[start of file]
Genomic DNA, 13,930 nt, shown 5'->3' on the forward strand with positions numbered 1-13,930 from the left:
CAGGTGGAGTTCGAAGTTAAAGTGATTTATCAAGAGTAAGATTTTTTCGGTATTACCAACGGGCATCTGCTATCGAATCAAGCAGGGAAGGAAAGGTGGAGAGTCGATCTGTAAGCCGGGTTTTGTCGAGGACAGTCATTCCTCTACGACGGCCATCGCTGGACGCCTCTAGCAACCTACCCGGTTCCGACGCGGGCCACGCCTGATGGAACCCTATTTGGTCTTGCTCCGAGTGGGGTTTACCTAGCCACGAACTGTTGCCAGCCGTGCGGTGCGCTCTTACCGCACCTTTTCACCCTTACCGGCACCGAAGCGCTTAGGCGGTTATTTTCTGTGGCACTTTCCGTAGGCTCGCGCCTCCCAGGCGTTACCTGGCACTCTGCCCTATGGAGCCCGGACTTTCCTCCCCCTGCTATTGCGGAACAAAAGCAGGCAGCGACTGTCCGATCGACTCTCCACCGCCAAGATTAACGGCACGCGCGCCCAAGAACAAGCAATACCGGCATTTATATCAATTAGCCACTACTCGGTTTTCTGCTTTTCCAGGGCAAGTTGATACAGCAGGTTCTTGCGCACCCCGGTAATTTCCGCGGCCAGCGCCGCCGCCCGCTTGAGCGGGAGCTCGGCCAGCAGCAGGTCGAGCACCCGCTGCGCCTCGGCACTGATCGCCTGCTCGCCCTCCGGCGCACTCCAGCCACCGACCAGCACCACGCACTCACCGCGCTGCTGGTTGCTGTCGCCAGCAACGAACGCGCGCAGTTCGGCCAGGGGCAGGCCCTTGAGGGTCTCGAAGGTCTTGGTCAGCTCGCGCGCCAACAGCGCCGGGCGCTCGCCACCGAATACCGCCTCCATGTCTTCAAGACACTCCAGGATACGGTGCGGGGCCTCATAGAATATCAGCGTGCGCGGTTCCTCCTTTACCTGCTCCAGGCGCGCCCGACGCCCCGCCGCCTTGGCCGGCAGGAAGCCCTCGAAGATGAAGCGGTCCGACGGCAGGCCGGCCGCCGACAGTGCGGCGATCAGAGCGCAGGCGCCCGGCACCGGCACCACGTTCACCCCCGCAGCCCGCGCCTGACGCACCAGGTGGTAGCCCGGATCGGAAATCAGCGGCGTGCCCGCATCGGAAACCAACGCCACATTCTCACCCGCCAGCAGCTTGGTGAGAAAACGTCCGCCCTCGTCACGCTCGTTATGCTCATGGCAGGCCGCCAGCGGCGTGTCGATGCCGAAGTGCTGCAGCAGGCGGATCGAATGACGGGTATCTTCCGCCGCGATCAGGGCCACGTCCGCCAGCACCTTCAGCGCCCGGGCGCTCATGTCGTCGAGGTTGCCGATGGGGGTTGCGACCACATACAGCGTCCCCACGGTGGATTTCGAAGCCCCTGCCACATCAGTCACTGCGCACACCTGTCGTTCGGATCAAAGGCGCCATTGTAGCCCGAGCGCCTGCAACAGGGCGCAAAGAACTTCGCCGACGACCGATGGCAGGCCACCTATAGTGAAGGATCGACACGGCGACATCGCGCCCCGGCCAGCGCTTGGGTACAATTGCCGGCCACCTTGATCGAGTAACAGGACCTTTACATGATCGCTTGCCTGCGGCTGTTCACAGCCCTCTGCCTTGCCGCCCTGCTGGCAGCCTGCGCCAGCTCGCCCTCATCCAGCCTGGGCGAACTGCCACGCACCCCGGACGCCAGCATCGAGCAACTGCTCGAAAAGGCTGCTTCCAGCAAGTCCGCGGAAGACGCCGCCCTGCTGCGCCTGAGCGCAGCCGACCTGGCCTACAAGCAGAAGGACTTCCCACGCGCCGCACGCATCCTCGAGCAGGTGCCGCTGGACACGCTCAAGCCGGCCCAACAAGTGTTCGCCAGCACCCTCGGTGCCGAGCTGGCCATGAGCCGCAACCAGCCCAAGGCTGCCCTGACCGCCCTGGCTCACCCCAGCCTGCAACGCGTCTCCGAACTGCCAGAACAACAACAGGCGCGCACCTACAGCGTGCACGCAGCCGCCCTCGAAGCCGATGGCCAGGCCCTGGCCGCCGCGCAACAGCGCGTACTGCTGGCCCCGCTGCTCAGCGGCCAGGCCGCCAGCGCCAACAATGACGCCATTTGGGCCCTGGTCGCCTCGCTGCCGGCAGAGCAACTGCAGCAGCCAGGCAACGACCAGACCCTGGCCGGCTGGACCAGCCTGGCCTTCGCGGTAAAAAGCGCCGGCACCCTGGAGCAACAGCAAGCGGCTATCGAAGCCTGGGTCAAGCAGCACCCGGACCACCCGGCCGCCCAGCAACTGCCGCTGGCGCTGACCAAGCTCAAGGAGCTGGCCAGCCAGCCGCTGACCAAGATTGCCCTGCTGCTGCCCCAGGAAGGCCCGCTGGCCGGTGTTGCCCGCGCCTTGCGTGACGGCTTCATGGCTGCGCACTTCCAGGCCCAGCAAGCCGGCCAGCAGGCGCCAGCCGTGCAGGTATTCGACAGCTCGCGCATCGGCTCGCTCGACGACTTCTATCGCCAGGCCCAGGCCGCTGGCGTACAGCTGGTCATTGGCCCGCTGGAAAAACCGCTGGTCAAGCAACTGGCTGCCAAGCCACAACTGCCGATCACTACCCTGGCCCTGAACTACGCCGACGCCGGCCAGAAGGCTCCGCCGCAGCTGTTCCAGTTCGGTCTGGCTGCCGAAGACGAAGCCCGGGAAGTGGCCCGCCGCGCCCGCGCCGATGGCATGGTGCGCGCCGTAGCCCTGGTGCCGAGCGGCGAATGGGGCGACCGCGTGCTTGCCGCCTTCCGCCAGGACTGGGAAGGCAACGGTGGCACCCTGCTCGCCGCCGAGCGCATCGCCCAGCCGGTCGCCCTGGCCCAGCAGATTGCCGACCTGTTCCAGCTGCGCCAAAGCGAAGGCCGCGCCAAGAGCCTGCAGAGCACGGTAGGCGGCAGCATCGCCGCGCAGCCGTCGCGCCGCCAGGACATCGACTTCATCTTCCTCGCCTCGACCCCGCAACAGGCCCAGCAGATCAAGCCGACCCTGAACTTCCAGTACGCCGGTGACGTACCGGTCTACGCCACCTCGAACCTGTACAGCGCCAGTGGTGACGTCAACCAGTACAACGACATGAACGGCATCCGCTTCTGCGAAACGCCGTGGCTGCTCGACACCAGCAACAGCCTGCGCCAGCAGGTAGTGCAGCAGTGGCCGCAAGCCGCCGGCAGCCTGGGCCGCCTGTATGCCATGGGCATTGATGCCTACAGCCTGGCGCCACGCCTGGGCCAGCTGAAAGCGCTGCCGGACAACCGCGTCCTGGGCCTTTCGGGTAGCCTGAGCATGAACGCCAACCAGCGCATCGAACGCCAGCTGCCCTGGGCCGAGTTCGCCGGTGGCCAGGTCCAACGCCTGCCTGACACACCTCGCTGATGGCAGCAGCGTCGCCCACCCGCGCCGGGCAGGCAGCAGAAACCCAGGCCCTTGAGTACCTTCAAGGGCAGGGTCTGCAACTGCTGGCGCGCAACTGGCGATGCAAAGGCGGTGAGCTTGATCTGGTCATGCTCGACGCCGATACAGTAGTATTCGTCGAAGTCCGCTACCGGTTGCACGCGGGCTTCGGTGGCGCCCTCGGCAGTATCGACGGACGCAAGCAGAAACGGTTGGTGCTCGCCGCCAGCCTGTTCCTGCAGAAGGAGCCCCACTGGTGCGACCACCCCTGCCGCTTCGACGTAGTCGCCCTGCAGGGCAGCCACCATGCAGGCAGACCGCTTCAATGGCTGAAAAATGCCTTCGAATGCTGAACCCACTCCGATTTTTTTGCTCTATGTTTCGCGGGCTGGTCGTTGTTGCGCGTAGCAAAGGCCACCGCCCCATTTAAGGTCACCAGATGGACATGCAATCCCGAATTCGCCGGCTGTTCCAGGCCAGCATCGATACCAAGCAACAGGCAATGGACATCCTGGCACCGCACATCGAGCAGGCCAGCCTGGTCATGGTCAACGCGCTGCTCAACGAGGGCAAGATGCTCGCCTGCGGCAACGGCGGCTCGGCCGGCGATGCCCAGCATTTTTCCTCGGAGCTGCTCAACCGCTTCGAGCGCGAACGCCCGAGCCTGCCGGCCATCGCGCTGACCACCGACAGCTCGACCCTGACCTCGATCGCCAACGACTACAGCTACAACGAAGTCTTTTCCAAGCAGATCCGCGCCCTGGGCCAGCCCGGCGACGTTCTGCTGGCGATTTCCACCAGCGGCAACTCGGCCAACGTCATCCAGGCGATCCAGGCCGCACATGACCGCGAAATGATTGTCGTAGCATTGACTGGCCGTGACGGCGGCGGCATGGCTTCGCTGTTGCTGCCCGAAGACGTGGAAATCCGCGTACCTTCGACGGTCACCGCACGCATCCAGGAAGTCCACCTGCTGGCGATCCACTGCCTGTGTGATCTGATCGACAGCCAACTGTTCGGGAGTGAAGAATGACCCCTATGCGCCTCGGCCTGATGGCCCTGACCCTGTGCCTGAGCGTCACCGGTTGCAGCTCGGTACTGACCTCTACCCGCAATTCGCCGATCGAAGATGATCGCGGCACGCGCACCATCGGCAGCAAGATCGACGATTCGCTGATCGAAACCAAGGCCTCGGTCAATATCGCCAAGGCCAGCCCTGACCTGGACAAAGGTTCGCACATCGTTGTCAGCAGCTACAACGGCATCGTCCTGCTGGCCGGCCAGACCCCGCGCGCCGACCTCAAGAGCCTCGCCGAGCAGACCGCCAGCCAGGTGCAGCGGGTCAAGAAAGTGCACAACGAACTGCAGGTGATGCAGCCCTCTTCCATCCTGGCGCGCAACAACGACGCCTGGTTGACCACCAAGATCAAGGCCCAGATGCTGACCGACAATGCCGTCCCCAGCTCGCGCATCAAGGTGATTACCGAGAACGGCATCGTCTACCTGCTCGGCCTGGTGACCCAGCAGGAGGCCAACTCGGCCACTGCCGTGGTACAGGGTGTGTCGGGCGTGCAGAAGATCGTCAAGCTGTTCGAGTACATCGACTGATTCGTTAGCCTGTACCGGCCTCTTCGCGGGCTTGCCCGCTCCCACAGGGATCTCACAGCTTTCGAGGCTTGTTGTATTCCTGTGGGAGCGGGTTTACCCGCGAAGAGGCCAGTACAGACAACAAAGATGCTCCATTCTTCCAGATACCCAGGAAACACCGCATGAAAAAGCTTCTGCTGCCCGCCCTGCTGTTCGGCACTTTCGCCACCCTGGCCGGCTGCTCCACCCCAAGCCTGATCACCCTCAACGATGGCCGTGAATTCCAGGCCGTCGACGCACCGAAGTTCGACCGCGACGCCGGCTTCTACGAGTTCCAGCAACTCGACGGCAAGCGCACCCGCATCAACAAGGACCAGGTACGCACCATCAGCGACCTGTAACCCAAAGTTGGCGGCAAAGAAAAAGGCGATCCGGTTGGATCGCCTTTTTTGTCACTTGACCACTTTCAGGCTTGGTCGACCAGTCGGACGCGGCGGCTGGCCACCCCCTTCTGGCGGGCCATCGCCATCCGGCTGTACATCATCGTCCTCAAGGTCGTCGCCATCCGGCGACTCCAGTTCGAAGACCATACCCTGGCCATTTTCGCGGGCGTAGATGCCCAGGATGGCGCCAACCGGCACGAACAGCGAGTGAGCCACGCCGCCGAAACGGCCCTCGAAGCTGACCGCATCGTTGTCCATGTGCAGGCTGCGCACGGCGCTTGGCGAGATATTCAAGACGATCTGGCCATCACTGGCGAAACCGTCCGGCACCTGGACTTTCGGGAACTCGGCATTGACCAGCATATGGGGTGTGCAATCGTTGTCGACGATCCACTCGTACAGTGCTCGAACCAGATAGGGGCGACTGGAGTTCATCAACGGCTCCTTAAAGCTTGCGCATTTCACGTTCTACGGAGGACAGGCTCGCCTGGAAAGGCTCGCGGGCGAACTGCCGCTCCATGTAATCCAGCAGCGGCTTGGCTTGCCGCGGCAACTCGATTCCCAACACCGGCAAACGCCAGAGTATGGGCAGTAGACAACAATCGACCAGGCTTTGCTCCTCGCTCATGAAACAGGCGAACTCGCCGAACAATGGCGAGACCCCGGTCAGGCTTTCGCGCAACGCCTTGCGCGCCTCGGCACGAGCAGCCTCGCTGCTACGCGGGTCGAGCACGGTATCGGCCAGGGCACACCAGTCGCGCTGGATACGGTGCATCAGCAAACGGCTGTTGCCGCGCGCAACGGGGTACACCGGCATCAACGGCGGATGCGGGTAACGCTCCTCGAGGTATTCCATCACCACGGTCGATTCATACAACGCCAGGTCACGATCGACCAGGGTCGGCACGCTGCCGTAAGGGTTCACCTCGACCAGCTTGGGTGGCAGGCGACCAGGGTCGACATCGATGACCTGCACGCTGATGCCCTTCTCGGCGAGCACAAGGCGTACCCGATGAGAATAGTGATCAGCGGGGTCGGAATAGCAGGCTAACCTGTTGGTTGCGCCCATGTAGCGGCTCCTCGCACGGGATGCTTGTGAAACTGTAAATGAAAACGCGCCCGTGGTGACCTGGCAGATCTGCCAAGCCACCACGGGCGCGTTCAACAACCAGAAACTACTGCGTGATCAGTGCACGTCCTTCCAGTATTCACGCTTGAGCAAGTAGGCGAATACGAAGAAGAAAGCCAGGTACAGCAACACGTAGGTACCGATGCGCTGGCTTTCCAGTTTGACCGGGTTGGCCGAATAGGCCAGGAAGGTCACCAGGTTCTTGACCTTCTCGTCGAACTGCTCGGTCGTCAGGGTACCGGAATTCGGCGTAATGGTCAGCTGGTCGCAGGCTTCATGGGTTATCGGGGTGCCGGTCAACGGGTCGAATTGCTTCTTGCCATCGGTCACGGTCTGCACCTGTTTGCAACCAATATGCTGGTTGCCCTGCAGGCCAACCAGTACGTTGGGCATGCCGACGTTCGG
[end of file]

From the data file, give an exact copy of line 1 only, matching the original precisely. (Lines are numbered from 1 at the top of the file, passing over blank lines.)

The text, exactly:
Genomic DNA, 13,930 nt, shown 5'->3' on the forward strand with positions numbered 1-13,930 from the left: